How to Sell—What they don’t teach at Harvard Business School

I was making room for some new books when I came across Mark McCormack’s classic: What They Don’t Teach You at Harvard Business School. Published in 1984, it spent 21 consecutive weeks at #1 on the NY Times bestseller list.

I blew off the dust, and started reading. I couldn’t put it down. In a time before faxes, email, mobile phones and the internet, McCormack is as right-on today as he was then.

And what was McCormack’s point? What was Harvard (or any B-school) incapable of teaching you? How to Sell!

I carefully typed up Chapter 1, just for you. Enjoy.

Chapter 1: Reading people

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What they don’t can’t teach you at Harvard Business School?
How to Sell!

LET ME TELL YOU two stories. One involves a future president, the other a high-living golf pro, and though the incidents happened nearly a decade apart, they are linked in my mind.

In 1963, I was in Paris for the World Cup golf tournament where I happened to have two chance meetings with Richard Nixon, once at the golf club when he came by my table to speak to Gary Player, the other, only a few days later at the Tour d’Argent, when he stopped to speak to Arnold Palmer and Jack Nicklaus, with whom I was having dinner.

Nixon’s remarks were pleasant enough. What stayed with me was that on both occasions he used the same words, the exact same five or six sentences. It was as though he were talking to stick figures rather than to real people, as though he had a fund of stock phrases for every type of person he was likely to meet—five or six sentences for a sports personality, a paragraph for a business leader, another for a religious figure.

The other incident involved the flamboyant golfer Doug Sanders. When we first started representing Doug a lot of people told me we had made a mistake. Doug did have some “Vegas” in him. He ran with a fast crowd, got into his share of scrapes, and was known to make more than just a friendly wager every now and then. Some people thought he was too controversial for us and asked why I trusted him. Quite frankly, I trusted Doug Sanders a lot more than some of the people who were questioning me. Which brings me to my story.

Once Doug played a golf exhibition up in Canada. He made all the arrangements himself. I didn’t know anything about it. But about a week after the exhibition took place, we received an envelope from Doug. There was no letter or note inside, only our commission—in cash.

I recall these incidents now because they demonstrate something important about reading people. What people say and do in the most innocent situations can speak volumes about their real selves.

My accidental encounters with Nixon, for instance, indicated a certain insincerity and a degree of phoniness that I remembered ten years later, when he was forced to resign the presidency. Nixon’s troubles probably had as much to do with his phoniness as they did with Watergate. People don’t like phonies. They don’t trust them, and they certainly don’t want one running their country.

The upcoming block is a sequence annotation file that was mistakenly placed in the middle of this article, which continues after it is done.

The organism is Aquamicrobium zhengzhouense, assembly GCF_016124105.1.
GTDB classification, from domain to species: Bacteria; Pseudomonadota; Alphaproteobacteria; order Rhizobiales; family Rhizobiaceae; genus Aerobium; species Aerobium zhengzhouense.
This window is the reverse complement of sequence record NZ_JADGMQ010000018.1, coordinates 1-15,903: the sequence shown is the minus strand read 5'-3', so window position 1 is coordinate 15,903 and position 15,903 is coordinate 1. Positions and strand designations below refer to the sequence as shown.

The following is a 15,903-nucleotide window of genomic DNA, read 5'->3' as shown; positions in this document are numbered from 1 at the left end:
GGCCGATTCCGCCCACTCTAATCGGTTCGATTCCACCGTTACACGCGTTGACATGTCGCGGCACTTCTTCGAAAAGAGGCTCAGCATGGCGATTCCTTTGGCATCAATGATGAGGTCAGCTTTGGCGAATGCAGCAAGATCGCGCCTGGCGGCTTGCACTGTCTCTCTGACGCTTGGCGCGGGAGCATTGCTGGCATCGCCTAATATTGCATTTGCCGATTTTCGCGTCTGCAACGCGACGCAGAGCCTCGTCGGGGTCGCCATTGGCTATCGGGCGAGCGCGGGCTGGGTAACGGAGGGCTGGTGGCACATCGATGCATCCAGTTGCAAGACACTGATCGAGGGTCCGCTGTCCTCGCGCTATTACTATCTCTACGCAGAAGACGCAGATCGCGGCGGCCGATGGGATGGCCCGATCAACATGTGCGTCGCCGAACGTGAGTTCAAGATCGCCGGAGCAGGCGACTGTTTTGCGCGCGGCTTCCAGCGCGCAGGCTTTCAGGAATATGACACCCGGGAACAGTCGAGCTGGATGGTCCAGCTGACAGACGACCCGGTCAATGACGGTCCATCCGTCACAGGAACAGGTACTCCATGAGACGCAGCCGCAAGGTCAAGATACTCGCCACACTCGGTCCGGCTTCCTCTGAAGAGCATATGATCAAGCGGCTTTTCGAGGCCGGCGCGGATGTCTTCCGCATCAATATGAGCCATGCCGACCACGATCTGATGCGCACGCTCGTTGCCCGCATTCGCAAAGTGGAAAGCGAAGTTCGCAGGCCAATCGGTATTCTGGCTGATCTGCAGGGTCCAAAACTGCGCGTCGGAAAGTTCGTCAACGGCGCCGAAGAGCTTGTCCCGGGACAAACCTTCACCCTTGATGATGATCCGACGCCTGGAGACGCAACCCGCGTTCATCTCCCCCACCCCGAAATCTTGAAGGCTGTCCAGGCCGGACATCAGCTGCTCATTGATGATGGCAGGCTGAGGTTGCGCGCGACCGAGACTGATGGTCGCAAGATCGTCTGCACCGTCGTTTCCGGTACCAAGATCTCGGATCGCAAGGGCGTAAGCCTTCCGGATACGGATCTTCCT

In Doug Sanders’s case, the fee for the exhibition was so insignificant it might not have seemed worth the bother. But to this day I can see Doug going back to his hotel room, pulling a wad of cash out of his pocket, counting out our commission, sticking it in an envelope, and scribbling out our address. This was so totally in keeping with Doug Sanders’s character that nothing else would have occurred to him.

One would like to believe that it was a future American president who exhibited quality of character and a golf hustler who came off as a con man. But the facts in these cases belie those conclusions.

How to sell? Character counts

What does this have to do with business? Everything. In the business world it is easy enough to adopt a corporate persona, or several corporate personae, depending on the situation. Some people will act one way with their subordinates, another way with their boss, and a totally different way with people outside their company.

But the real self—one’s true nature—can’t change color to suit its environment. In any ongoing business situation, sooner or later—either subliminally or out in the open—you are going to find that you are dealing with that person’s real self.

If nothing else, you want to hear what people are really saying, as opposed to what they are telling you; you want to be able to put someone’s deeds—his own business activities—into the larger context of character. Whether I’m selling or buying, whether I’m hiring or (in our capacity as consultants) being hired; whether I’m negotiating a contract or responding to someone else’s demands, I want to know where the other person is coming from. I want to know the other person’s real self.

Selling is Personal

Business situations always come down to people situations. And the more—and the sooner—I know about the person I am dealing with, the more effective I’m going to be.

Good Selling!



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Filed under: Leadership, Selling
  • http://www.skipprichard.com Skip Prichard

    Excellent point. Authenticity is vital no matter our position. It’s also a good reminder that we are judged by quick interactions. Leaders are always on stage.